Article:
UPDATE: A spokesperson for the Scott Sisters, Nancy Lockhart, announced tonight, Wednesday, January 5, that the Scott Sisters will be released from prison on Friday to start their lives on parole. (read article "Haley Barbour to Free Scott Sisters: Beyond Race to the Bitter Aftertaste"in comments)
Mississippi Gov. Barbour Suspends Scott Sisters' Sentences:
Gladys Scott To Donate Kidney To Jamie Scott
Scott Sisters are Freed! <http://solitarywatch.com/2010/12/29/scott-sisters-are-freed/>
Civil rights activist Dorothy Benford of Jackson, waves a sign with $11 in singles hanging from it to protest the life sentences Jamie and Gladys Scott received for a robbery that netted that same amount, during a rally at the Capitol in Jackson, Miss., in September. (AP)
Below article from mainstream ABC News: WAPT.com
POSTED: 4:45 pm CST Dec 29, 2010. UPDATED: 5:16 pm CST December 30, 2010
Gov. Haley Barbour met Thursday with the NAACP, a day after he suspended the double life sentences for Jamie and Gladys Scott, sisters who have spent years in prison for a robbery that netted $11.
"We all worked together to make justice work in this state," said National NAACP President Benjamin Jealous. "I'm here to thank the people and the governor of Mississippi. When you are right, you are right. Gov. Barbour, you were right today."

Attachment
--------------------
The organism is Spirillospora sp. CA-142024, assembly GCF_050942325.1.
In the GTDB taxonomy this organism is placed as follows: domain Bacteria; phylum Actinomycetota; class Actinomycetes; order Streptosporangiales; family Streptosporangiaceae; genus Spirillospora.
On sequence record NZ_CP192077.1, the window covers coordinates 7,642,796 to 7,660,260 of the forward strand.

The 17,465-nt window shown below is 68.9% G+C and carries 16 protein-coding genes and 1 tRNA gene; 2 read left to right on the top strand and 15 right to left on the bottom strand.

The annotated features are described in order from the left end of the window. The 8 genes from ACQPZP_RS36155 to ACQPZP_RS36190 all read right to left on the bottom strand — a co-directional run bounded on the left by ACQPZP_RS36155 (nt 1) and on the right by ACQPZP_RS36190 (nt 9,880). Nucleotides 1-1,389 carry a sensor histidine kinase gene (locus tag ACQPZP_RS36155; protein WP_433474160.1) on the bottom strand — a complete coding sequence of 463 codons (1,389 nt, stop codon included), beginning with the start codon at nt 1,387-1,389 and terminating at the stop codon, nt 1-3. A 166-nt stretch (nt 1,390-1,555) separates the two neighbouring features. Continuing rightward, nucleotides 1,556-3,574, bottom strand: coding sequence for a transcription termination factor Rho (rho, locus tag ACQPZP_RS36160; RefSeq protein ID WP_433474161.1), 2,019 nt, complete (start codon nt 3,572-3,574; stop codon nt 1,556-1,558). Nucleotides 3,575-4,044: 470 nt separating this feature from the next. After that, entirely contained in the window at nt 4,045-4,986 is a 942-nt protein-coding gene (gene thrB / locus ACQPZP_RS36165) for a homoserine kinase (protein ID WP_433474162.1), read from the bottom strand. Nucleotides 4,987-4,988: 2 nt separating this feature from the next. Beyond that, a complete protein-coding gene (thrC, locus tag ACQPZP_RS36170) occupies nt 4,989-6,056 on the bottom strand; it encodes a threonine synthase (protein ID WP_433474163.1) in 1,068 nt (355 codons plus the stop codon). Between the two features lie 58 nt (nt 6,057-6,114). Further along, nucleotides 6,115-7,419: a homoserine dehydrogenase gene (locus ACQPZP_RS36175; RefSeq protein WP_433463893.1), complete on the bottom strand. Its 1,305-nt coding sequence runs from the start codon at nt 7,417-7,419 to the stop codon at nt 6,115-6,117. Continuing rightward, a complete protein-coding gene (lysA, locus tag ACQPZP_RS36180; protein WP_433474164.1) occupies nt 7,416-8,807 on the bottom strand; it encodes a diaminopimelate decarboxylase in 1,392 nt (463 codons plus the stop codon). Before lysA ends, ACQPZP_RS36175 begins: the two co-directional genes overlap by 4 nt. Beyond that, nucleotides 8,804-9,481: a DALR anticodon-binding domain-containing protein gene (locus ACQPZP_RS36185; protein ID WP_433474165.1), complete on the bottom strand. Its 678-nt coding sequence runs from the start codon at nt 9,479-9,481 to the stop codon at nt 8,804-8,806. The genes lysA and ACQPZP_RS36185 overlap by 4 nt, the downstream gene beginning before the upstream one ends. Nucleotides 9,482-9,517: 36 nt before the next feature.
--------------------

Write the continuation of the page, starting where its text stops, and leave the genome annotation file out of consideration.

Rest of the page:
According to court records, the Scott sisters were found guilty in 1994 of luring two men down a road near Forest, where three young assailants used a shotgun to rob the men. Gladys Scott is now 36 years old and Jamie Scott is 38 years old.
“To date, the sisters have served 16 years of their sentences and are eligible for parole in 2014. Jamie Scott requires regular dialysis, and her sister has offered to donate one of her kidneys to her," Barbour said in a statement. "The Mississippi Department of Corrections believes the sisters no longer pose a threat to society. Their incarceration is no longer necessary for public safety or rehabilitation, and Jamie Scott’s medical condition creates a substantial cost to the state of Mississippi.
"Barbour said the Mississippi Parole Board reviewed the sisters' case and recommended that he neither pardon them nor commute their sentences.
“At my request, the Parole Board subsequently reviewed whether the sisters should be granted an indefinite suspension of sentence, which is tantamount to parole, and have concurred with my decision to suspend their sentences indefinitely," Barbour said. “Gladys Scott’s release is conditioned on her donating one of her kidneys to her sister, a procedure which should be scheduled with urgency.
"Barbour said the release date for Jamie and Gladys Scott is a matter for the Mississippi Department of Corrections. The sisters' attorney, Chokwe Lumumba, said once released, they will go live with their mother and children in Florida. MDOC Commissioner Chris Epps said on Thursday that the state of Florida has 45 days to investigate the living situation to make sure that it is fit for the Scott sisters.
"Did the governor do this for a political reason? My guess is he did do it for some political reasons, but on the other hand, I want to commend him for a movement which bespoke humanity," Lumumba said. In September, nearly 200 people rallied at the state Capitol asking Barbour to release the sisters.